This was super hard and took a long time. First you need to measure the buddy burner to make sure you can fit it through the opening. Usually you just put the burner on a concrete area and put the vagabond stove over the top, but you need a window to see how your burner is fairing. After this you will have to use the metal cutting tools to cut out the square. Some people try to cut only two sides and leave the piece attached as a door. I wasn't skilled enough nor were my tools awesome enough to perform this task, so I just cut out the hole. It takes a bit of time to get the cuts right and get the pieces removed, but just sand away or use the pliers to correct any errors at the end. After this use the metal hole punch to punch two holes in the can. You will use this for the oven handle. Cut about a foot of wire to use. Use the pliers to make a small loop at the very end of the wire. Thread it through, so the metal loop is on the inside of the can. Thread the end through the other loop and use the pliers to make a stop at the other end thus making a metal handle for your oven.
Next you have to punch four holes in the top of the can where the lid is still attached. Use a heavy duty puncture can opener to add four triangle shaped holes at the top of the can. They should be about 1 apart on one area of the can. These are for venting and will be releasing lots of heat. When cooking try to have these holes facing away from you.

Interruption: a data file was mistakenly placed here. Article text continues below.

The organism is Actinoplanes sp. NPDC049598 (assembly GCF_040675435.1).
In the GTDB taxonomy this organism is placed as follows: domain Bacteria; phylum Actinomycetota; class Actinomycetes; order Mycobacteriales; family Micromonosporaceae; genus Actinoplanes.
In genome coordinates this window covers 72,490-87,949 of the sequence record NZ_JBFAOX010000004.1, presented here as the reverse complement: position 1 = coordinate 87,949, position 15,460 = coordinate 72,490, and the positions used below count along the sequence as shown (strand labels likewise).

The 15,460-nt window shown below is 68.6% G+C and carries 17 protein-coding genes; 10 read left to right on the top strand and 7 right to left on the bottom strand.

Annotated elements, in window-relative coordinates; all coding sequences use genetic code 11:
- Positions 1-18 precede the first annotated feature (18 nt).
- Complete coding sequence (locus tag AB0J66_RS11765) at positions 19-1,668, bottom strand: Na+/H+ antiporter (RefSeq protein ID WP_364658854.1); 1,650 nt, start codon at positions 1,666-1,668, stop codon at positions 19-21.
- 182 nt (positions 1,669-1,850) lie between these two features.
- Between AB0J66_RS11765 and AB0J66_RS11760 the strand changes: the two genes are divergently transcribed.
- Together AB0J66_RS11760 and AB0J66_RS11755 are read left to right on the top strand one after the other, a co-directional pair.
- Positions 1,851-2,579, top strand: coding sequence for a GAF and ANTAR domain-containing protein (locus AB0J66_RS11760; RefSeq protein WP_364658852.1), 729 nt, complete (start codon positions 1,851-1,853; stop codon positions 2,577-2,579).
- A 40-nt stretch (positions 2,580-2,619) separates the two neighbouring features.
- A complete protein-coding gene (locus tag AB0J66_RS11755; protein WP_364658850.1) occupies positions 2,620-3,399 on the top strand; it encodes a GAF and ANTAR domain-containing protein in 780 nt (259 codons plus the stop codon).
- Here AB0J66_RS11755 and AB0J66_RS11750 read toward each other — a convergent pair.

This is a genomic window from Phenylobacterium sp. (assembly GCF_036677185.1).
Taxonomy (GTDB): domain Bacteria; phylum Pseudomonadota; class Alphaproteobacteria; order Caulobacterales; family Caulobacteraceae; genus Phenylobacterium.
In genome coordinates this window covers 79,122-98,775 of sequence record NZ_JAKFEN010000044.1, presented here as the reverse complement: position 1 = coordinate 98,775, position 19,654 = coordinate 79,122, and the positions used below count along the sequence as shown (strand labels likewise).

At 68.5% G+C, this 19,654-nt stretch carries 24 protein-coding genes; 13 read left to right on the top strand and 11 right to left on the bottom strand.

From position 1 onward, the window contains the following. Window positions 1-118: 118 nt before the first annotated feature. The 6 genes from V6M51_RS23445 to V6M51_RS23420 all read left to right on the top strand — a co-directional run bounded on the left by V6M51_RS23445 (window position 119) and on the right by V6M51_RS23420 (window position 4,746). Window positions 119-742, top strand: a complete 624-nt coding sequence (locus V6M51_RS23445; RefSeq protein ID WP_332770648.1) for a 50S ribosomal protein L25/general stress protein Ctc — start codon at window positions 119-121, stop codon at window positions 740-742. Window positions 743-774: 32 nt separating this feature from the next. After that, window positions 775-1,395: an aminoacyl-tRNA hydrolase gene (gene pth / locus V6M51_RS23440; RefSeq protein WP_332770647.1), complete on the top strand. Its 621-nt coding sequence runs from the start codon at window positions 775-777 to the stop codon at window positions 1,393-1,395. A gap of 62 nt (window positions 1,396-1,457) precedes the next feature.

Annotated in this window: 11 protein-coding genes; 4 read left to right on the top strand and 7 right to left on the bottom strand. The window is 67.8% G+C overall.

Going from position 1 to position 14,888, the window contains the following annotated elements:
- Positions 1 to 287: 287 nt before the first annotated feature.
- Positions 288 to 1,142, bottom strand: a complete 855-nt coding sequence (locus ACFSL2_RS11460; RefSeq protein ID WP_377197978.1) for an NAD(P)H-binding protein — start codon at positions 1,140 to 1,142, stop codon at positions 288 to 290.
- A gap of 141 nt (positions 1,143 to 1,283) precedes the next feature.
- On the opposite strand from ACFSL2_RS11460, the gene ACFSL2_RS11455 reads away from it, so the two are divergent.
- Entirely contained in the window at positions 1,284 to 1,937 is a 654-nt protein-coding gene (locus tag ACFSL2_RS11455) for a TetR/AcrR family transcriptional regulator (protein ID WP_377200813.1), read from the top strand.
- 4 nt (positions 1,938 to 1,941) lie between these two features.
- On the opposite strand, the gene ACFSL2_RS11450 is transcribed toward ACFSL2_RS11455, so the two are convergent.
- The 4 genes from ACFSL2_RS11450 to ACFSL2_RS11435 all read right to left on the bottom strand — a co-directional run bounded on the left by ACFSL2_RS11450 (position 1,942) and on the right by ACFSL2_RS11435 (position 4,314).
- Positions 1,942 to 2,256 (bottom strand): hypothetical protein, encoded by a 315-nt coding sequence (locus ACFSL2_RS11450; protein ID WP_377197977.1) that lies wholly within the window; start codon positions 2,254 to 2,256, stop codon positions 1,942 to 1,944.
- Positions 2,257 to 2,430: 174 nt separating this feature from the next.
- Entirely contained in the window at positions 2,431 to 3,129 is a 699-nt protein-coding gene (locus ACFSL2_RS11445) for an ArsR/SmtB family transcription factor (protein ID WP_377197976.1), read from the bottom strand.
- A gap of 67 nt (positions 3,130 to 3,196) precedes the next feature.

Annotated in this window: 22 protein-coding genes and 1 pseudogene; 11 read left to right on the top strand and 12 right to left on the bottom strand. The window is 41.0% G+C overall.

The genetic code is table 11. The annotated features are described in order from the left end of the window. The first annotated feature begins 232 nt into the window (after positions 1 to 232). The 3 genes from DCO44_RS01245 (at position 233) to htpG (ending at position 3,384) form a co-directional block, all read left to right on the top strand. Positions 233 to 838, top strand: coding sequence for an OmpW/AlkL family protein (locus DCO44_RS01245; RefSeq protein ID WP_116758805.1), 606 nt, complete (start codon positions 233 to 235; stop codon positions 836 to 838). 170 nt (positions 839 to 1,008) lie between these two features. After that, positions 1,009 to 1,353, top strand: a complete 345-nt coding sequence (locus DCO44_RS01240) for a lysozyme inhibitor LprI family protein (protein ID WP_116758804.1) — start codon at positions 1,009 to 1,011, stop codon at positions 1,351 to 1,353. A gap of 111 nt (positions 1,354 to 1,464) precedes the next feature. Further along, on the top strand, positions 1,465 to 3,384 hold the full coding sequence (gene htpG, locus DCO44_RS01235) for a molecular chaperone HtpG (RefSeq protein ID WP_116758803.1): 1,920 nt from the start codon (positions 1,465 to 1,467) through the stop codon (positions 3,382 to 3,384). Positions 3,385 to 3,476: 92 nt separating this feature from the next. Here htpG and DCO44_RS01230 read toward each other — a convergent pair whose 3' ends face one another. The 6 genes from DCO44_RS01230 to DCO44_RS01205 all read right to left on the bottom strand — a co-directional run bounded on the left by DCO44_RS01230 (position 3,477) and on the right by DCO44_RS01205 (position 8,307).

Step 5: Cooking
This oven will get VERY HOT!!! You should position your buddy burner on a concrete block or somewhere this can't catch anything else on fire. You can cook directly on top of the can in the case of frying eggs or something like that. You can also use a smaller can to cook on top of your oven. Please use potholders and take care when touching parts of the oven.
2 years ago
What meals did you do? Which ones should we stay away from?
7 years ago
Be prepared for smoke.
7 years ago
I worked on my buddy burner and I have a few tips. When you put the cardboard in the container, try to make it level with the can. Also, extra wax will not help, try to use enough wax to saturate the cardboard, but not so much that the buddy burner looks like a candle. This needs a cotton wick to make it burn and light easier. I used a wooden match, but it is hard to relight each time. Lastly, this burner gets HOT HOT HOT, please use caution when using this stove. I would highly recommend making a fire damper. This worked great. Just make sure to remove the damper before the extra wax cools and hardens the damper to the burner.
7 years ago
Jenga, my wife works for gsa here in central Texas. It makes me happy to see Girl Scouts putting 'ibles up and marking them Girl Scout projects like this. Keep up the good work.
7 years ago
I remember making one of these for hobo day when i was in grade school. we all dress up like hobos (complete with bindles) cooked our breakfast on these and then spent the day playing games .. ahhh good times
7 years ago
Although a little O.T., when I was involved in Boy Scouts with my sons, I had an official Girl Scout mess kit instead of the B.S.A. type, surprisingly it was a better- built one than the official scout kit, being made of heavier gauge metal, I liked it a lot but never let 'em see the logo on it. ☺